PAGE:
A container-on-barge and rail shuttle service in the Pacific Northwest is preserving the ability of exporters of agricultural and paper products in the region to serve their customers in Asia since the Port of Portland lost well over 90 percent of its container volume earlier this year due to a prolonged labor dispute.
Participants in the Upriver Container Barge-Rail Shuttle include Northwest Container Service, Tidewater Barge and the ports of Morrow, Oregon, Lewiston, Idaho and Portland. The first barge is scheduled to leave Lewiston on Thursday.
The International Longshore and Warehouse Union in 2012 slashed crane productivity in Port- land and engaged in other forms of work slowdowns during a labor dispute with International Container Terminal Services Inc., which operates the port’s only container facility, Terminal 6. The jurisdictional dispute with another union involved the equivalent of two jobs, and then escalated to create a toxic atmosphere in the port over the ensuing two and one-half years.
When it became apparent that the ILWU hard-timing could continue indefinitely, Hanjin Ship- ping Co. and Hapag-Lloyd ended their weekly services to Asia, forcing exporters in the region to shift to the Northwest Seaport Alliance of Seattle and Tacoma. Portland’s container volumes plunged from more than 10,000 twenty-foot-equivalent units each month in 2014 to 614 TEUs in September, according to numbers published on the website of the Pacific Maritime Association. Westwood Shipping, which has a monthly service to Asia, is the only liner company left in Portland.
However, the Oregon, eastern Washington and Idaho region has a healthy export trade that includes peas, beans, lentils, hay, paper products and scrap metal. In order to maintain cost competitive inland transportation in the region, participants in the barge-rail service are now providing service to Seattle and Tacoma.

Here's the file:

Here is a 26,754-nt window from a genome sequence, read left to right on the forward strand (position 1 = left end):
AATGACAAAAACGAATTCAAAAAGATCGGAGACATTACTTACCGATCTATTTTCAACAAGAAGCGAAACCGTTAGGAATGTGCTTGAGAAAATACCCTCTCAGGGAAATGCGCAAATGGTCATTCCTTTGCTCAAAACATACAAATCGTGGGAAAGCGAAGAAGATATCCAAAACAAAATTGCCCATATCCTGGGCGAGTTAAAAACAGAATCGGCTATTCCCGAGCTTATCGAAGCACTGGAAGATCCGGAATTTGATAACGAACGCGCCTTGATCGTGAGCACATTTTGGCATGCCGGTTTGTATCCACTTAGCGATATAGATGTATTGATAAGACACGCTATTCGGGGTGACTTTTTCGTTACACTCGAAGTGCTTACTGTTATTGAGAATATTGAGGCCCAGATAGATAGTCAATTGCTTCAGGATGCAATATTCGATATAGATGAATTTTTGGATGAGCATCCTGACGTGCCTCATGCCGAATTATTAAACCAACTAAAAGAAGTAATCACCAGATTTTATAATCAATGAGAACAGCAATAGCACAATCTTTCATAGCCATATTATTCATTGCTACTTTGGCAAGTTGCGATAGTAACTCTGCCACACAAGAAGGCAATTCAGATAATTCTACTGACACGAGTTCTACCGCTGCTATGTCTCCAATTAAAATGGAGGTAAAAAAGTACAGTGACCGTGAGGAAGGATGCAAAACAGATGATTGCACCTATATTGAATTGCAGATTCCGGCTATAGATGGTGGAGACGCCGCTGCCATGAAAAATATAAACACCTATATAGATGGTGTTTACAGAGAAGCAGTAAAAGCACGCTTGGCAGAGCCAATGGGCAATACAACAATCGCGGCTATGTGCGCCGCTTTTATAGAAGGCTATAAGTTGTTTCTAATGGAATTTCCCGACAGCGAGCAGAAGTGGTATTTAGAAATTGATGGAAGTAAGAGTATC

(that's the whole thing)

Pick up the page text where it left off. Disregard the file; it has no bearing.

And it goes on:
Empty containers are carried by barge to the Port of Lewiston, where they are loaded with agricultural and paper products and then sent by barge to the Port of Morrow. Those cargoes are combined with Oregon agricultural and paper products and taken by train to the Northwest Container Service yard in Portland. From there, the exports are exported to Asia on Westwood vessels, or the containers continue by rail to Seattle and Tacoma for shipment to Asia.
Oregon Gov. Kate Brown, who recently returned from a trade mission to Asia, said there is a growing interest there for products from Oregon, especially agricultural products, and the key is to get the shipments to Asia in a cost-competitive way. Barge/rail service is less costly than over-the-road trucking to Seattle and Tacoma.
Although the barge/rail shuttle will help to keep exporters and importers in the region competitive, the Port of Portland continues to meet with shipping lines and hopes to attract weekly liner services to the port. Bill Wyatt, Portland executive director, said that the creative thinking of the barge and rail operators is only a partial solution.
“We hope the success of this plan will entice labor and terminal management to come together in agreement sooner,” and for resumption of frequent, regular container service, he said. The Portland region generates about 336,000 TEUs a year and could support two weekly trans- Pacific services to key markets in Japan, China and Korea, Wyatt said. Resolution of the productivity issues at Portland’s T-6 container terminal will be critical to recruitment of new services, he added.
This article was written by Bill Mongelluzzo, who was our November speaker and reprinted from the Journal of Commerce with their approval.